SB0981- 2 -LRB100 08778 JLS 18917 b

1            (A) is not based on or derived from a differential
2        in compensation based on sex or another protected
3        characteristic;
4            (B) is job-related with respect to the position and
5        consistent with a business necessity; and
6            (C) accounts for the entire differential.
7        Such defense shall not apply if the employee
8    demonstrates that an alternative employment practice
9    exists that would serve the same business purpose without
10    producing such differential and that the employer has
11    refused to adopt such alternative practice.
12    An employer who is paying wages in violation of this Act
13may not, to comply with this Act, reduce the wages of any other
15    Nothing in this Act may be construed to require an employer
16to pay, to any employee at a workplace in a particular county,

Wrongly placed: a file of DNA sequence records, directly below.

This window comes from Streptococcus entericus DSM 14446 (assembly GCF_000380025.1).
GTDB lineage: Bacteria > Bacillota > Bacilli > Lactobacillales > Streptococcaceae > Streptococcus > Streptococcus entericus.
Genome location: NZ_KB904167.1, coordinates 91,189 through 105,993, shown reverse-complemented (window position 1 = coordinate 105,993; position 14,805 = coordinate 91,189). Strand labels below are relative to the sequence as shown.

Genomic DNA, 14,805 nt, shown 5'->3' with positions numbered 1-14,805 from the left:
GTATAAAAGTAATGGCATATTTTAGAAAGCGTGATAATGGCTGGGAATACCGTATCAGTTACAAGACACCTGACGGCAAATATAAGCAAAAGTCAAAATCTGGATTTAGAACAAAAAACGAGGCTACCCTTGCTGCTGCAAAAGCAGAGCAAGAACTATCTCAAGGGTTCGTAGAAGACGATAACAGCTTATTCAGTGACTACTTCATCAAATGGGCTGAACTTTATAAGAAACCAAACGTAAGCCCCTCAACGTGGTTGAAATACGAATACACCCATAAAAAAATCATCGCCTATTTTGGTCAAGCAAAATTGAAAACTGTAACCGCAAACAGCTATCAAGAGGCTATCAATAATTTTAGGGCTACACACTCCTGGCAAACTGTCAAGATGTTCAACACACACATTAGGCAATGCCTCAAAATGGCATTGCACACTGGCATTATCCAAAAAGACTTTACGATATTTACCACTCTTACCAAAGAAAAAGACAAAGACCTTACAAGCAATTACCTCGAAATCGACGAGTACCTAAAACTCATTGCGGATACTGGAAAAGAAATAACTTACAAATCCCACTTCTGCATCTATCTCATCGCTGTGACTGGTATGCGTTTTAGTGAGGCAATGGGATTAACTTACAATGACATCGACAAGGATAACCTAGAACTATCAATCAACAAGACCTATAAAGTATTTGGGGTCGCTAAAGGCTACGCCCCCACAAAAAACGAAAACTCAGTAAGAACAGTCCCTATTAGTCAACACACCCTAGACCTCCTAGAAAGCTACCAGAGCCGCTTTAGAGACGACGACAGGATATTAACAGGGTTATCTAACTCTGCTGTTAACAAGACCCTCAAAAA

17wages that are equal to the wages paid by that employer at a
18workplace in another county to employees in jobs the
19performance of which requires equal skill, effort, and
20responsibility, and which are performed under similar working
22    (b) It is unlawful for any employer to interfere with,
23restrain, or deny the exercise of or the attempt to exercise
24any right provided under this Act. It is unlawful for any
25employer to discharge or in any other manner discriminate
26against any individual for inquiring about, disclosing,



SB0981- 3 -LRB100 08778 JLS 18917 b

1comparing, or otherwise discussing the employee's wages or the
2wages of any other employee, or aiding or encouraging any
3person to exercise his or her rights under this Act. It is
4unlawful for an employer to require an employee to sign a
5contract or waiver that would prohibit the employee from
6disclosing or discussing information about the employee's
8    (b-5) It is unlawful for an employer to screen job
9applicants based on their wage or salary history, including by
10requiring that an applicant's prior wages, including benefits
11or other compensation, satisfy minimum or maximum criteria or
12requesting or requiring as a condition of being interviewed, as
13a condition of continuing to be considered for an offer of